After one of the escapades of these new heroes goes awry and causes a major crisis across the American Midwest, Wonder Woman coaxes Superman into coming out of retirement to recreate the Justice League. At the same time Lex Luthor and his “Mankind Liberation Front” wish to rid the worlds of superheroes all together. He kidnaps Captain Marvel, brainwashes him, and sends him off to wreak havoc. Although Batman comes around in the end, it takes a beatdown by the Man of Steel himself to bring Captain Marvel back to his senses. We won’t spoil the rest, as Kingdom Come is a must read for anyone who loves comics.
3. Emerald Twilight
Set in the aftermath of the infamous Death of Superman arc, Emerald Twilight saw the villain Mongul team up with Cyborg Superman in order to summon a powerful alien warship and conquer earth. To do this, the duo needed four large, desolate way-stations. The position of one of these was to be Coast City, Hal Jordan’s home town. A rain of bombs were launched at the city, reducing it to nothing but rubble. Completely distraught and in a state of depression, Green Lantern uses all the power of his ring to create a living simulation of his beloved city. A Lantern is not allowed to use his powers for personal gain, and Jordan is informed that there will be repercussions.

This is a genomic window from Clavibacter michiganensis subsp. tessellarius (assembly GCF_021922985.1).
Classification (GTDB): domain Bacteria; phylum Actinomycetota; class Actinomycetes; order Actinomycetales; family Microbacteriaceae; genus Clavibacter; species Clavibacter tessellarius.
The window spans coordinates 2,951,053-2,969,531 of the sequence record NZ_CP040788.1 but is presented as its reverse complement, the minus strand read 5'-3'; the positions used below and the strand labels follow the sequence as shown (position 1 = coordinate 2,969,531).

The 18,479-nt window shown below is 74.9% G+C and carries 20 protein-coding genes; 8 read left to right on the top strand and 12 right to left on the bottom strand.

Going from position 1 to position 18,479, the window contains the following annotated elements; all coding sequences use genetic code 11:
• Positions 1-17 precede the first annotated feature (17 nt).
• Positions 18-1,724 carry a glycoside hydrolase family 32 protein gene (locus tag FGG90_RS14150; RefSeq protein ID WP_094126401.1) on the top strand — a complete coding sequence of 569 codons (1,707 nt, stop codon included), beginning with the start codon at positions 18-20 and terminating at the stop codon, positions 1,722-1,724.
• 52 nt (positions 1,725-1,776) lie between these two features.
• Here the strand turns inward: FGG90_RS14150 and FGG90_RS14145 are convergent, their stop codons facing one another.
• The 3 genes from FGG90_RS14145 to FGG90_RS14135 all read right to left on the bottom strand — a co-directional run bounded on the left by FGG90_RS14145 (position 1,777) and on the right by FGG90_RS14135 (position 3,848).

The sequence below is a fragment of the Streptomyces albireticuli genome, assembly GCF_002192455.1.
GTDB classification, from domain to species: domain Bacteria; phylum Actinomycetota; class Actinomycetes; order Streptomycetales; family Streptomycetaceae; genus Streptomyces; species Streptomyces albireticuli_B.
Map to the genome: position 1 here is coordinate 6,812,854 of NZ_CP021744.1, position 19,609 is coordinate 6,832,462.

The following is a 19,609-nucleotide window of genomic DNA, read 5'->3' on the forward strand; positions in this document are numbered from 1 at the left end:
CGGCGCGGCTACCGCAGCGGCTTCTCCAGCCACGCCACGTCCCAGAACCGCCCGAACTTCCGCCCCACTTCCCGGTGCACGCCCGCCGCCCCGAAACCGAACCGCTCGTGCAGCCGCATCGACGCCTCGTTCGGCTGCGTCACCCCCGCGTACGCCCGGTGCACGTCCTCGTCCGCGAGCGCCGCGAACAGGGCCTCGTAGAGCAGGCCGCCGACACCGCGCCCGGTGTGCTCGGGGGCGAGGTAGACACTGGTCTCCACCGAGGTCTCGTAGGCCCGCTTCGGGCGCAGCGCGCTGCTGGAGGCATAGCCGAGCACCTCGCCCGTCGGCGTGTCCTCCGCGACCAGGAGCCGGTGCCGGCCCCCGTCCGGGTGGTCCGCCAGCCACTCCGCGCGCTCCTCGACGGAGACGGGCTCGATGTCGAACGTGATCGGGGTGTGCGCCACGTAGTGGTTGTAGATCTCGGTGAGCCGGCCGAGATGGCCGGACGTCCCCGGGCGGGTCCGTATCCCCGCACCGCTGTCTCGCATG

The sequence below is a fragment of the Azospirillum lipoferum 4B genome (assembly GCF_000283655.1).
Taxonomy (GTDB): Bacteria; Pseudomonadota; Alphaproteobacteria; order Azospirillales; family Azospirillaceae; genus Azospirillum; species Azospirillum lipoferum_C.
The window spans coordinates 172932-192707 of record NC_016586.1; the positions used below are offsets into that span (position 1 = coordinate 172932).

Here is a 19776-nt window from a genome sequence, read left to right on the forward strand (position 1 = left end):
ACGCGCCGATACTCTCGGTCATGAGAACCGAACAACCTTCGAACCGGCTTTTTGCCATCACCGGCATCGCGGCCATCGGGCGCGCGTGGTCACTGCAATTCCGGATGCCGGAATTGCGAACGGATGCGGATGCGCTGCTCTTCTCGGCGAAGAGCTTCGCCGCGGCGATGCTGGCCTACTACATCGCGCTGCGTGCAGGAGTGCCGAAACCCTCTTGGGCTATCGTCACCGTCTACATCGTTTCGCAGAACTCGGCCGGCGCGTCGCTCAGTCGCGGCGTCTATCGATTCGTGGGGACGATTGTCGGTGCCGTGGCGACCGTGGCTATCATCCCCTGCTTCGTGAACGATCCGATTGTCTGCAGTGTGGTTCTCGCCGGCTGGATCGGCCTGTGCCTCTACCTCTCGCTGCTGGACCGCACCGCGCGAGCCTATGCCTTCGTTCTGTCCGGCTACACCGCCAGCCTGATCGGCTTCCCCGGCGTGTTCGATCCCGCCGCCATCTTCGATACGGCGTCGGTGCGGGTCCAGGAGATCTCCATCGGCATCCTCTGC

In a fit of rage, he defies the Guardians and vows to steal the Main Power Battery (the source of all Lanterns’ powers) and rebuild his city for good. Hal Jordan travels through space and defeats Lantern after Lantern, stealing their rings and using them to make himself more powerful. In the process he kills his arch enemy Sinestro and fan-favorite character Kilowog. When he finally reaches the battery, he absorbs all its energy and reemerges as the villain Parallax. The last Green Lantern ring was bestowed upon Kyle Rayner, who Jordan would antagonize as a villain until his return to the light ten years later in Green Lantern: Rebirth.
2. Batman: Under the Red Hood/Batman: Under the Hood
In 2005, DC decided to bring long-dead Batman sidekick Jason Todd back. During the Death in the Family story, the Joker beat Jason with a crowbar and then left him to die in an explosion. In Under the Red Hood it is revealed that Ra’s al Ghul, who played a big part in the Death of the Family story line, felt responsible for the boy’s death. He secretly stole the boy’s body from the grave and placed it in a Lazarus Pit in order to resurrect him.